Rangers lose to top-ranked Hopkins in quarterfinals
It is a cruel certainty in sports that, for the overwhelming majority of teams, the season ends in sorrow.
This season only four girls high school basketball teams will close the season with a victory – and for some, the agony of that final defeat can cloud the memories of an entire season.
But all wise teams remember another axiom: A season is not defined by a single game.
That is especially true for the Forest Lake girls basketball team that closed its season with a 76-44 loss to Hopkins in a Class 4A state quarterfinal game played at East Ridge on Tuesday, March 30. In that contest the Royals, the defending state champs and the top-ranked team in the class, extend their current winning streak to a state-record 78 straight games.
That is why the Rangers would be best-served to remember the entire width and breadth of this past season, which featured a 17-4 overall record that included a 15-3 mark in Suburban East Conference play. Forest Lake opened the season with six straight victories, and it won its final seven before collecting two more wins in section play to claim the program’s third Section 7 title in four seasons.
“Making the state tournament three of the last four years? When you’re able to zoom out a little bit from this one game, I think our team will be a little more aware of the tremendous season it had,” coach Jennifer Wagner said. “Considering the circumstances – COVID-19 protocols, wearing masks, no buses for travel, all kinds of stuff – they were able to persevere and earn a shot to battle the No. 1 team in the state.
“It doesn’t make the loss sting any less, and it was tough Tuesday night to see the bigger picture. After a few days, I think our team will appreciate everything that happened this season.”
In the state tournament contest, Hopkins roared to an early 12-2 lead and just kept up the pressure. When Royals guard Amaya Battle capped the first half with a buzzer-beating basket, the Rangers were staring at a 48-22 deficit.
“We knew coming into the game it would be a tough matchup for us based on Hopkins’ size and length, and their athleticism,” Wagner said. “I felt we had a good game plan, and we prepared the kids well. And we were fired up and ready to play.
“But against a team like Hopkins, you don’t have to play a perfect game, but you have to be mostly flawless. They speed you up, and their length took away passing lanes.”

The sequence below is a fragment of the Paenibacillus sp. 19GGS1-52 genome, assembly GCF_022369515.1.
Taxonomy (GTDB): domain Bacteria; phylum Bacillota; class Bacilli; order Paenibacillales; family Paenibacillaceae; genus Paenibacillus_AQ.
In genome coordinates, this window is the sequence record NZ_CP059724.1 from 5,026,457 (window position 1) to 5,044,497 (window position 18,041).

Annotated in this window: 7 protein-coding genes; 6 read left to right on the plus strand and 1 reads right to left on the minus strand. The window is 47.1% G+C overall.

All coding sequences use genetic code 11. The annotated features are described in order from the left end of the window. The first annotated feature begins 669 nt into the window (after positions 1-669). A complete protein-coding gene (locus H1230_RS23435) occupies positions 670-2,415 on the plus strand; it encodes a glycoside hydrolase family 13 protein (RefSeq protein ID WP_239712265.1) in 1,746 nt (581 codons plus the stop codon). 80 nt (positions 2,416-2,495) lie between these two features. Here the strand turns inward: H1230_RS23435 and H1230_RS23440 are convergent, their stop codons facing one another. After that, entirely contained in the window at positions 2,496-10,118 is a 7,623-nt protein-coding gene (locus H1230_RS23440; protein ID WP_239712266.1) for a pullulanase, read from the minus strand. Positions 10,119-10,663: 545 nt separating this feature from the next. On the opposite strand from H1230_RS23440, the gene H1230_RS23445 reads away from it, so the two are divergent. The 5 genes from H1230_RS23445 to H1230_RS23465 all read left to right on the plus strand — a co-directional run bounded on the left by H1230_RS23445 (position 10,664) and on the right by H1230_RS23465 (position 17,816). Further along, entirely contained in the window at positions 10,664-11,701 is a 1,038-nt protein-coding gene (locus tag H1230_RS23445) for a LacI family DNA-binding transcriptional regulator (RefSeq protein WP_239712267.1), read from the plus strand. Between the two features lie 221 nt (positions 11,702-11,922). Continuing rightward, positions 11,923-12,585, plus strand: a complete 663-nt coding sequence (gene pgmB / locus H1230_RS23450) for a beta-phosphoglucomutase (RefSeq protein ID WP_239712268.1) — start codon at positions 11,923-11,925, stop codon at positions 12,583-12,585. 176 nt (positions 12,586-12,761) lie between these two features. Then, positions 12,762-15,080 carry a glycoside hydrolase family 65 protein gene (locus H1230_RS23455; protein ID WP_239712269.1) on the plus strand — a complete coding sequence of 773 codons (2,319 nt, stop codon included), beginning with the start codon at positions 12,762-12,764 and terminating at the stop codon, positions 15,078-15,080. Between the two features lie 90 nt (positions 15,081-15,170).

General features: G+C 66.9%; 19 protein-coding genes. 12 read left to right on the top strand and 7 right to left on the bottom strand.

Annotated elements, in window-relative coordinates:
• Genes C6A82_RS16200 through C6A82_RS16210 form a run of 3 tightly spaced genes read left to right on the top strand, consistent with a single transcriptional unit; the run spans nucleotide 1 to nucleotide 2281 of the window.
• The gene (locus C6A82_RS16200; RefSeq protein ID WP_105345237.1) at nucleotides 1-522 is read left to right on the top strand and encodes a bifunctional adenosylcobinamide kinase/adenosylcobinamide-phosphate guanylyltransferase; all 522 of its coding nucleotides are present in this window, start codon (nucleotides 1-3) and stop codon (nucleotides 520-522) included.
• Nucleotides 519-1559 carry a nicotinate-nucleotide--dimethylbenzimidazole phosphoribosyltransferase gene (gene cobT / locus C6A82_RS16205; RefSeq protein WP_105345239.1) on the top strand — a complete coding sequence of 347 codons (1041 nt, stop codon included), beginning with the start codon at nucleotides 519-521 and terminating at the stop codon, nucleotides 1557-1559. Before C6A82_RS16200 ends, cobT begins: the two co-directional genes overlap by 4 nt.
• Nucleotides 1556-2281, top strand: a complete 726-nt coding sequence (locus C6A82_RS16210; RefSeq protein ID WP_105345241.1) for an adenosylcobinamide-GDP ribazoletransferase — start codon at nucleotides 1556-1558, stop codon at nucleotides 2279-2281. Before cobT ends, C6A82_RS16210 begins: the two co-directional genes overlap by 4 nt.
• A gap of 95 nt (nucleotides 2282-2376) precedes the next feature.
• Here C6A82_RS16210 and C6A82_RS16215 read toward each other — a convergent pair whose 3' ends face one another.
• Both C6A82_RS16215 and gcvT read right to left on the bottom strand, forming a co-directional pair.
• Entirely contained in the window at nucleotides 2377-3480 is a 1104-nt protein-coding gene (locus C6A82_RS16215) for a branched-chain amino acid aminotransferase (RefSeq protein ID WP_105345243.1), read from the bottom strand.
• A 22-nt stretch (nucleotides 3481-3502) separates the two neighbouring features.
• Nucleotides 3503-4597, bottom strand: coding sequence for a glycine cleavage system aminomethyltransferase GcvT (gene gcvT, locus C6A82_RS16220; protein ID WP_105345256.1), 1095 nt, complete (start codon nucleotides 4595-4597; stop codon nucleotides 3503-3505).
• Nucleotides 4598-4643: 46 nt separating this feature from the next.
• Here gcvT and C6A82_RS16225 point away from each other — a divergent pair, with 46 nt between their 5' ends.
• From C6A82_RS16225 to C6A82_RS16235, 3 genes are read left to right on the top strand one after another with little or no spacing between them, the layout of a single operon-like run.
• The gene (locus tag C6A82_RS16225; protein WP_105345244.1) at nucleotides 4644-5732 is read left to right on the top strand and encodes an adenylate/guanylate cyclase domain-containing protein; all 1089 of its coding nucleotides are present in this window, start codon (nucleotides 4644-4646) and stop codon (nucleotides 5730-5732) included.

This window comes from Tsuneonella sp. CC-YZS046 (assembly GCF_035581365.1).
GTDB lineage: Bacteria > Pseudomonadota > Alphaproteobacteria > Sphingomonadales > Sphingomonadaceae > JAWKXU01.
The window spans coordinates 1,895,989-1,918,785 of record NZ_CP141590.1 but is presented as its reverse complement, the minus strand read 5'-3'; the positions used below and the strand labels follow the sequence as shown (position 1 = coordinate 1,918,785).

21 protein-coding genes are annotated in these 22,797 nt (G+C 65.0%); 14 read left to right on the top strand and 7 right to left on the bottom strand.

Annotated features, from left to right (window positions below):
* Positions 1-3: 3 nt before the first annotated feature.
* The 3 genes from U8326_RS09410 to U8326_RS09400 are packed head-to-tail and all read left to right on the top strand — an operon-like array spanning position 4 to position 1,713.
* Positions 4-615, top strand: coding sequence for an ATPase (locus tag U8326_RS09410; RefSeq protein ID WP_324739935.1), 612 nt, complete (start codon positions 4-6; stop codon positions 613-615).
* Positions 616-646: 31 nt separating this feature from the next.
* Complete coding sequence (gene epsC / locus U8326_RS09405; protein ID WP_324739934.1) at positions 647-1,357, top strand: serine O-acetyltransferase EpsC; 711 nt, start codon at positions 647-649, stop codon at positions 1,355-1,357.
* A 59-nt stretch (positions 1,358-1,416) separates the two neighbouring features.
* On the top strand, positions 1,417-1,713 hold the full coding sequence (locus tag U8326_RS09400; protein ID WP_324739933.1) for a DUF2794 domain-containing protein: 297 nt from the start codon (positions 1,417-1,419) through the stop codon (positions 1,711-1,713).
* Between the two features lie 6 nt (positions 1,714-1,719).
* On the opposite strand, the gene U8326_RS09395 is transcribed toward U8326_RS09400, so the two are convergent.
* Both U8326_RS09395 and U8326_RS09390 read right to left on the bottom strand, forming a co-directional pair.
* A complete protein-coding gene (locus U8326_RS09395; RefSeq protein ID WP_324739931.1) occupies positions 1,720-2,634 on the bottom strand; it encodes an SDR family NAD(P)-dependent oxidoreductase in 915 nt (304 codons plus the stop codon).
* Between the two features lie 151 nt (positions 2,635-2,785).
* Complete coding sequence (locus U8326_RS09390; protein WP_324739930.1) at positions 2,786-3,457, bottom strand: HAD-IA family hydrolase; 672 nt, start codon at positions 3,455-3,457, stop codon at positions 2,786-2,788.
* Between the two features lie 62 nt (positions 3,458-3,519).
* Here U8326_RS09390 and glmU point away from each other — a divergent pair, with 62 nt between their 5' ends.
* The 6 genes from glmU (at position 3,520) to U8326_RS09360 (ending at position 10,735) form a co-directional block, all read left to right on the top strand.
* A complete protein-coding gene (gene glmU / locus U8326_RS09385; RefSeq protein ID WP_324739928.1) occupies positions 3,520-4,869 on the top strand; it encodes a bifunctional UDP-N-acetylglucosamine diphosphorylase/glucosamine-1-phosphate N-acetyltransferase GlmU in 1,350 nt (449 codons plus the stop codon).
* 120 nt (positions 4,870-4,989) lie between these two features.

Senior Logan Anderson and junior Greta Krieger each had 12 points to lead Forest Lake, while senior Josey Kahl added 10.
When Wagner looked back at the just-completed season, her first thought was of the contributions of the nine seniors on her team’s roster.
“Playing in the section championship game four years in a row is an incredible accomplishment, and our seniors played a big role in developing the culture that created that expectation,” she said. “They’re not just incredible student-athletes, they’re leaders in our school building and in other sports. They are nine incredible young women.”
Those contributions began with Anderson, who reached the 1,000-point plateau late in the season.
“She’s an impressive player when you consider how strong she is and how fundamentally solid she is,” Wagner said of Anderson. “There are so many times, when you watch her, you wonder how she got a rebound or how she got up a shot.”
Anderson was one of the team’s captains along with fellow senior Olivia “Lulu” Pekron.
“We asked her to do a lot this year, and Lulu often was undersized when we asked her to guard other post players,” Wagner said. “But she was able to contain a lot of those players. She gave us energy and brought a spark every time she was on the floor. It was fun to watch her get up and down the court.”
Wagner said Katie Johnson may have been the unsung hero of the team.
“She doesn’t get a ton of recognition, and she may not win a ton of awards, but she was consistently facilitating our offense while defending our opponent’s best guards,” Wagner said of Johnson. “She got us in sync, and that’s something that’s hard to chart in statistics.”
Lydia Bostrom and Hailey Pitzl split time as starters for the Rangers, and Wagner said both were huge contributors to the team’s success.
“Lydia is a 3-point specialist who was able to turn into a lock-down defender,” Wagner said. “Pitzl, with her length, was able to get to the rim and get open shots. We asked a lot of them, especially in asking them to share a starting role, and they were both willing and able to do that.”
Wagner said she also admired the way senior Josey Kahl, whose family moved to Forest Lake before her junior year, seamlessly merged into the team’s culture.
“Josey made it look easy, and I’m sure there were times that it wasn’t easy,” Wagner said. “She gave us an edge when she came into the game because she is physical.”
Wagner also appreciated the contributions of seniors Lauren Palmer, Paige Swanson and team manager Abby Will.
“Paige tore her ACL, but she came to many of the practices and all of the games and helped us out,” Wagner said. “She would help our JV players to be in the right spots in practice, and that speaks to her character, the type of kid she is.
“Lauren had limited minutes on the varsity but got significant minutes on the JV. And she worked hard at practice every day. And Abby was a player as a ninth grader, and she wanted to stay with the program as a manager. She’s always willing to help, whether it’s running the book or taking film. She’s willing to do anything we ask, and she does it at the highest standard.”